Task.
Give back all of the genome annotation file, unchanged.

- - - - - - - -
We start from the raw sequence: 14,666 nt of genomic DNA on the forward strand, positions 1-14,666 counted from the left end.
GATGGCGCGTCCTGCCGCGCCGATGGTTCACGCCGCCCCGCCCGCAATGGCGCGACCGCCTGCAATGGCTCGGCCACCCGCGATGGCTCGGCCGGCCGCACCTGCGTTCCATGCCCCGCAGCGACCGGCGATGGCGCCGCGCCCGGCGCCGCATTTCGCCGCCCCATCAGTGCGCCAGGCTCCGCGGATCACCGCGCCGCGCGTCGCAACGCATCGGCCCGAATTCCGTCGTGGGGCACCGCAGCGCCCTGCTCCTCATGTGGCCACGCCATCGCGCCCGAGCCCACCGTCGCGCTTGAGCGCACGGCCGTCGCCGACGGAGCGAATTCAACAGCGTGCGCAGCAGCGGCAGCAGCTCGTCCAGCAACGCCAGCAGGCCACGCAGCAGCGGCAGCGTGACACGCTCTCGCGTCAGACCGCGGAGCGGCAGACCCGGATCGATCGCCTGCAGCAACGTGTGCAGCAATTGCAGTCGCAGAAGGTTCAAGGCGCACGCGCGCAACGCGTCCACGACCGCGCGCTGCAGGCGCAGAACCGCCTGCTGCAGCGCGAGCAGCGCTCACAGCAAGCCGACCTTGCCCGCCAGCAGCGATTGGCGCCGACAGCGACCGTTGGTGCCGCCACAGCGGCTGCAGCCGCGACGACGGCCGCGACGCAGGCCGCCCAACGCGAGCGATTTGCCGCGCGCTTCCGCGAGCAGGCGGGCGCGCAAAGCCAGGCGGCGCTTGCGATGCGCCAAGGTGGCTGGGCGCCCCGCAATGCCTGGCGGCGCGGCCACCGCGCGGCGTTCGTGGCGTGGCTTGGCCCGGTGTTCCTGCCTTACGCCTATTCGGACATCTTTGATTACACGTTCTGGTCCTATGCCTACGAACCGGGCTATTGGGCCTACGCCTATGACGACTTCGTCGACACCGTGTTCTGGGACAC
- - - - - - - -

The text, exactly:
We start from the raw sequence: 14,666 nt of genomic DNA on the forward strand, positions 1-14,666 counted from the left end.
GATGGCGCGTCCTGCCGCGCCGATGGTTCACGCCGCCCCGCCCGCAATGGCGCGACCGCCTGCAATGGCTCGGCCACCCGCGATGGCTCGGCCGGCCGCACCTGCGTTCCATGCCCCGCAGCGACCGGCGATGGCGCCGCGCCCGGCGCCGCATTTCGCCGCCCCATCAGTGCGCCAGGCTCCGCGGATCACCGCGCCGCGCGTCGCAACGCATCGGCCCGAATTCCGTCGTGGGGCACCGCAGCGCCCTGCTCCTCATGTGGCCACGCCATCGCGCCCGAGCCCACCGTCGCGCTTGAGCGCACGGCCGTCGCCGACGGAGCGAATTCAACAGCGTGCGCAGCAGCGGCAGCAGCTCGTCCAGCAACGCCAGCAGGCCACGCAGCAGCGGCAGCGTGACACGCTCTCGCGTCAGACCGCGGAGCGGCAGACCCGGATCGATCGCCTGCAGCAACGTGTGCAGCAATTGCAGTCGCAGAAGGTTCAAGGCGCACGCGCGCAACGCGTCCACGACCGCGCGCTGCAGGCGCAGAACCGCCTGCTGCAGCGCGAGCAGCGCTCACAGCAAGCCGACCTTGCCCGCCAGCAGCGATTGGCGCCGACAGCGACCGTTGGTGCCGCCACAGCGGCTGCAGCCGCGACGACGGCCGCGACGCAGGCCGCCCAACGCGAGCGATTTGCCGCGCGCTTCCGCGAGCAGGCGGGCGCGCAAAGCCAGGCGGCGCTTGCGATGCGCCAAGGTGGCTGGGCGCCCCGCAATGCCTGGCGGCGCGGCCACCGCGCGGCGTTCGTGGCGTGGCTTGGCCCGGTGTTCCTGCCTTACGCCTATTCGGACATCTTTGATTACACGTTCTGGTCCTATGCCTACGAACCGGGCTATTGGGCCTACGCCTATGACGACTTCGTCGACACCGTGTTCTGGGACAC